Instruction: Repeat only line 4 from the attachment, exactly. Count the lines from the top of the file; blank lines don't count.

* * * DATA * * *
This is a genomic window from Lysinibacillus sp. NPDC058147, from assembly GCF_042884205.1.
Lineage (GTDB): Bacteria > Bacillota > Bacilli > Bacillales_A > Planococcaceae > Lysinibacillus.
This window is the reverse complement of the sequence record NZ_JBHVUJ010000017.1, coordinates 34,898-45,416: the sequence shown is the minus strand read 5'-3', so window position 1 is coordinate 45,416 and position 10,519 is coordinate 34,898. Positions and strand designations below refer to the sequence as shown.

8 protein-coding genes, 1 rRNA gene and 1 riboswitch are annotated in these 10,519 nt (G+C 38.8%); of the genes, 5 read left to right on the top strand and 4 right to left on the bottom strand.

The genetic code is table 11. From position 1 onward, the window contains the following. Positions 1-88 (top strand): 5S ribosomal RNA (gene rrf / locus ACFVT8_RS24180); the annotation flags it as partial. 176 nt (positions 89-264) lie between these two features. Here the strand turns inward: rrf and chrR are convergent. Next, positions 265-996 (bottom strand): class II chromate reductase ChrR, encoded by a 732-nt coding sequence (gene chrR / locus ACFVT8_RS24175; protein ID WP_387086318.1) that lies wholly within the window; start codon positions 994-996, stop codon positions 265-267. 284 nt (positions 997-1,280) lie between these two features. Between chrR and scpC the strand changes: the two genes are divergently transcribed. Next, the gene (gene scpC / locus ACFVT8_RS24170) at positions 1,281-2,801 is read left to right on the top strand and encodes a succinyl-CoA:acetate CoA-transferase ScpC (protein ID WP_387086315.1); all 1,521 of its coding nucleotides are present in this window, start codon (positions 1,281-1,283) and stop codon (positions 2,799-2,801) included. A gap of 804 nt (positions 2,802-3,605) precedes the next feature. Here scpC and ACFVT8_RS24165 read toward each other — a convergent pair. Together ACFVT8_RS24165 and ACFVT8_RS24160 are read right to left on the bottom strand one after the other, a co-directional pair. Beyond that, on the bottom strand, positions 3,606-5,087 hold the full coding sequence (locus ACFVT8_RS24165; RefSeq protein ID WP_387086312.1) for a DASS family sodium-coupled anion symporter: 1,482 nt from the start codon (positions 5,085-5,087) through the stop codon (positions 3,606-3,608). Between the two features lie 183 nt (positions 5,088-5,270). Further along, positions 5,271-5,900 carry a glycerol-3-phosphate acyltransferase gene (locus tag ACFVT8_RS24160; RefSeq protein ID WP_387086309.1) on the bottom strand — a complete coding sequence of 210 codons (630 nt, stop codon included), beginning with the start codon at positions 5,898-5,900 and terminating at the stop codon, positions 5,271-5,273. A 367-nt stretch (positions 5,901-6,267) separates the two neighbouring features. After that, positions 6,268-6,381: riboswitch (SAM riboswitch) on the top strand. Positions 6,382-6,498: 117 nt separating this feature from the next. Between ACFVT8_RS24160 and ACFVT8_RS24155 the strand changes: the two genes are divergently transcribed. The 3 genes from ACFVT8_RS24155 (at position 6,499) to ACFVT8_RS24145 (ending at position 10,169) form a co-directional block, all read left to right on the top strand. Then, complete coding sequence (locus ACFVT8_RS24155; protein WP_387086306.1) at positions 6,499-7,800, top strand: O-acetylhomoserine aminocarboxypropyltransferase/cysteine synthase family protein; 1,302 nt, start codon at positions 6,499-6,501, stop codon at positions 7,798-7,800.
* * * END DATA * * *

8 protein-coding genes, 1 rRNA gene and 1 riboswitch are annotated in these 10,519 nt (G+C 38.8%); of the genes, 5 read left to right on the top strand and 4 right to left on the bottom strand.